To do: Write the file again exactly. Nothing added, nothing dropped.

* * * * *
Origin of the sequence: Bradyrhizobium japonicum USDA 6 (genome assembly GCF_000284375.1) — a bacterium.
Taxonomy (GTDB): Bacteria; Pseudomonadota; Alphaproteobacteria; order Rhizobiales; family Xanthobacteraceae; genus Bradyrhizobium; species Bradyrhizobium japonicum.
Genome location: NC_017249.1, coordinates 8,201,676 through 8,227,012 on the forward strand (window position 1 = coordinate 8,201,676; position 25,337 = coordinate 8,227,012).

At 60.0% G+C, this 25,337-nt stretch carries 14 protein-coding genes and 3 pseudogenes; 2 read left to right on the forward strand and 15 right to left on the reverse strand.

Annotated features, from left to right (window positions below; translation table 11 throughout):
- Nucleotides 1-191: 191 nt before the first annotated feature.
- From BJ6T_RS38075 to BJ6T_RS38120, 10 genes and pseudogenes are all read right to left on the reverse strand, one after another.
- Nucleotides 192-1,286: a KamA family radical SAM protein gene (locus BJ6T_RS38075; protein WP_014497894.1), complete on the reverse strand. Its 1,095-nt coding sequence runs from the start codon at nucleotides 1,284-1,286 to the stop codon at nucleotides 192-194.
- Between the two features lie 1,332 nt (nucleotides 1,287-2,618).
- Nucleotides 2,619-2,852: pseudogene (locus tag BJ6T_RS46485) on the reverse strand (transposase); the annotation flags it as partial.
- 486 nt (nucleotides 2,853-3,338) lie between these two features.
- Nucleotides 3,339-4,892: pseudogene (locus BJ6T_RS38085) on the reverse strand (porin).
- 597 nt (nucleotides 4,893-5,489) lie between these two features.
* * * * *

Origin of the sequence: Bradyrhizobium japonicum USDA 6 (genome assembly GCF_000284375.1) — a bacterium.
Taxonomy (GTDB): Bacteria; Pseudomonadota; Alphaproteobacteria; order Rhizobiales; family Xanthobacteraceae; genus Bradyrhizobium; species Bradyrhizobium japonicum.
Genome location: NC_017249.1, coordinates 8,201,676 through 8,227,012 on the forward strand (window position 1 = coordinate 8,201,676; position 25,337 = coordinate 8,227,012).

At 60.0% G+C, this 25,337-nt stretch carries 14 protein-coding genes and 3 pseudogenes; 2 read left to right on the forward strand and 15 right to left on the reverse strand.

Annotated features, from left to right (window positions below; translation table 11 throughout):
- Nucleotides 1-191: 191 nt before the first annotated feature.
- From BJ6T_RS38075 to BJ6T_RS38120, 10 genes and pseudogenes are all read right to left on the reverse strand, one after another.
- Nucleotides 192-1,286: a KamA family radical SAM protein gene (locus BJ6T_RS38075; protein WP_014497894.1), complete on the reverse strand. Its 1,095-nt coding sequence runs from the start codon at nucleotides 1,284-1,286 to the stop codon at nucleotides 192-194.
- Between the two features lie 1,332 nt (nucleotides 1,287-2,618).
- Nucleotides 2,619-2,852: pseudogene (locus tag BJ6T_RS46485) on the reverse strand (transposase); the annotation flags it as partial.
- 486 nt (nucleotides 2,853-3,338) lie between these two features.
- Nucleotides 3,339-4,892: pseudogene (locus BJ6T_RS38085) on the reverse strand (porin).
- 597 nt (nucleotides 4,893-5,489) lie between these two features.